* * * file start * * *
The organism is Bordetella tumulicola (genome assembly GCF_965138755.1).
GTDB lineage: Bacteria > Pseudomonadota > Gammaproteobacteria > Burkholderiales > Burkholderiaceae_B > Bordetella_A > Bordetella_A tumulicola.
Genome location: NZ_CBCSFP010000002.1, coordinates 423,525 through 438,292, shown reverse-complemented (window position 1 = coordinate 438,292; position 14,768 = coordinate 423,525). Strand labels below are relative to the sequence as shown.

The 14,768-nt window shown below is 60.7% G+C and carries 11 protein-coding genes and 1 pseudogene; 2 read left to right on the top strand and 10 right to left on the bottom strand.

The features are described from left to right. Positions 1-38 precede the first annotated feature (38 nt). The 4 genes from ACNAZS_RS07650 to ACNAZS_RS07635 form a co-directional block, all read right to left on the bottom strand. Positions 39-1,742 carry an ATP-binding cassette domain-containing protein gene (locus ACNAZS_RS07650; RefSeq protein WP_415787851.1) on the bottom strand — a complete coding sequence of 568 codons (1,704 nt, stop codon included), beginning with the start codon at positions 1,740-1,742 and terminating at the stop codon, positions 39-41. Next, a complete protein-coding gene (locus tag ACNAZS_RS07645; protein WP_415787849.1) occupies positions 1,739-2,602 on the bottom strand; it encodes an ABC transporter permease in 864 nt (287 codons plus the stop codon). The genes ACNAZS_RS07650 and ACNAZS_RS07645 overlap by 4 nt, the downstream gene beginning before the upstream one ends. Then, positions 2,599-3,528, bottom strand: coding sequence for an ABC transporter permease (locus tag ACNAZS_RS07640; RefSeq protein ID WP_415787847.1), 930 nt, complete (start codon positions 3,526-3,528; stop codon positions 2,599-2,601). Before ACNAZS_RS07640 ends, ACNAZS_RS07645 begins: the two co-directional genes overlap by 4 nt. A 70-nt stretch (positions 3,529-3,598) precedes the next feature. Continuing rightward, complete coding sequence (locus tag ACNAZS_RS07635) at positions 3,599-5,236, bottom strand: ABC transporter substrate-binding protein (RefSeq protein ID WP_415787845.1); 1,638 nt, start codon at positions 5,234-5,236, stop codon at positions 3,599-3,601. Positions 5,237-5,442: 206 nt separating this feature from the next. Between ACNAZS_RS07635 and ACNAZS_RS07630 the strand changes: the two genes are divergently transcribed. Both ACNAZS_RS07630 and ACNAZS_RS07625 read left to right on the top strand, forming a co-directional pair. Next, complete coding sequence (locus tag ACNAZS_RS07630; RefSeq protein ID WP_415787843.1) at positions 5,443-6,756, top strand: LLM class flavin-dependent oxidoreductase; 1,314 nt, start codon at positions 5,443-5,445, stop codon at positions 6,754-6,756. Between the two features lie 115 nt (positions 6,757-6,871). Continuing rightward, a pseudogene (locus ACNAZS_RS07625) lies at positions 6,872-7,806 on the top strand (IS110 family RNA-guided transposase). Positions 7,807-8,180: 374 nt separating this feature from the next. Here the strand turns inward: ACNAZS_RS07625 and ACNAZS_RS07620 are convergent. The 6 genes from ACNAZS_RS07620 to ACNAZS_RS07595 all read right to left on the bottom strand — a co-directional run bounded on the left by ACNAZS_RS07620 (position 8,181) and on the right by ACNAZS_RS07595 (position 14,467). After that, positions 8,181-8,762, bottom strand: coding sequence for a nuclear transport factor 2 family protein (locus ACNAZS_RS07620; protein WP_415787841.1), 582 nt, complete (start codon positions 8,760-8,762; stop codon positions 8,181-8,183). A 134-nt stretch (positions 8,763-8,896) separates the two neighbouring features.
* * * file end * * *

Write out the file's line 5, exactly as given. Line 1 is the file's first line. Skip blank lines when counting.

The features are described from left to right. Positions 1-38 precede the first annotated feature (38 nt). The 4 genes from ACNAZS_RS07650 to ACNAZS_RS07635 form a co-directional block, all read right to left on the bottom strand. Positions 39-1,742 carry an ATP-binding cassette domain-containing protein gene (locus ACNAZS_RS07650; RefSeq protein WP_415787851.1) on the bottom strand — a complete coding sequence of 568 codons (1,704 nt, stop codon included), beginning with the start codon at positions 1,740-1,742 and terminating at the stop codon, positions 39-41. Next, a complete protein-coding gene (locus tag ACNAZS_RS07645; protein WP_415787849.1) occupies positions 1,739-2,602 on the bottom strand; it encodes an ABC transporter permease in 864 nt (287 codons plus the stop codon). The genes ACNAZS_RS07650 and ACNAZS_RS07645 overlap by 4 nt, the downstream gene beginning before the upstream one ends. Then, positions 2,599-3,528, bottom strand: coding sequence for an ABC transporter permease (locus tag ACNAZS_RS07640; RefSeq protein ID WP_415787847.1), 930 nt, complete (start codon positions 3,526-3,528; stop codon positions 2,599-2,601). Before ACNAZS_RS07640 ends, ACNAZS_RS07645 begins: the two co-directional genes overlap by 4 nt. A 70-nt stretch (positions 3,529-3,598) precedes the next feature. Continuing rightward, complete coding sequence (locus tag ACNAZS_RS07635) at positions 3,599-5,236, bottom strand: ABC transporter substrate-binding protein (RefSeq protein ID WP_415787845.1); 1,638 nt, start codon at positions 5,234-5,236, stop codon at positions 3,599-3,601. Positions 5,237-5,442: 206 nt separating this feature from the next. Between ACNAZS_RS07635 and ACNAZS_RS07630 the strand changes: the two genes are divergently transcribed. Both ACNAZS_RS07630 and ACNAZS_RS07625 read left to right on the top strand, forming a co-directional pair. Next, complete coding sequence (locus tag ACNAZS_RS07630; RefSeq protein ID WP_415787843.1) at positions 5,443-6,756, top strand: LLM class flavin-dependent oxidoreductase; 1,314 nt, start codon at positions 5,443-5,445, stop codon at positions 6,754-6,756. Between the two features lie 115 nt (positions 6,757-6,871). Continuing rightward, a pseudogene (locus ACNAZS_RS07625) lies at positions 6,872-7,806 on the top strand (IS110 family RNA-guided transposase). Positions 7,807-8,180: 374 nt separating this feature from the next. Here the strand turns inward: ACNAZS_RS07625 and ACNAZS_RS07620 are convergent. The 6 genes from ACNAZS_RS07620 to ACNAZS_RS07595 all read right to left on the bottom strand — a co-directional run bounded on the left by ACNAZS_RS07620 (position 8,181) and on the right by ACNAZS_RS07595 (position 14,467). After that, positions 8,181-8,762, bottom strand: coding sequence for a nuclear transport factor 2 family protein (locus ACNAZS_RS07620; protein WP_415787841.1), 582 nt, complete (start codon positions 8,760-8,762; stop codon positions 8,181-8,183). A 134-nt stretch (positions 8,763-8,896) separates the two neighbouring features.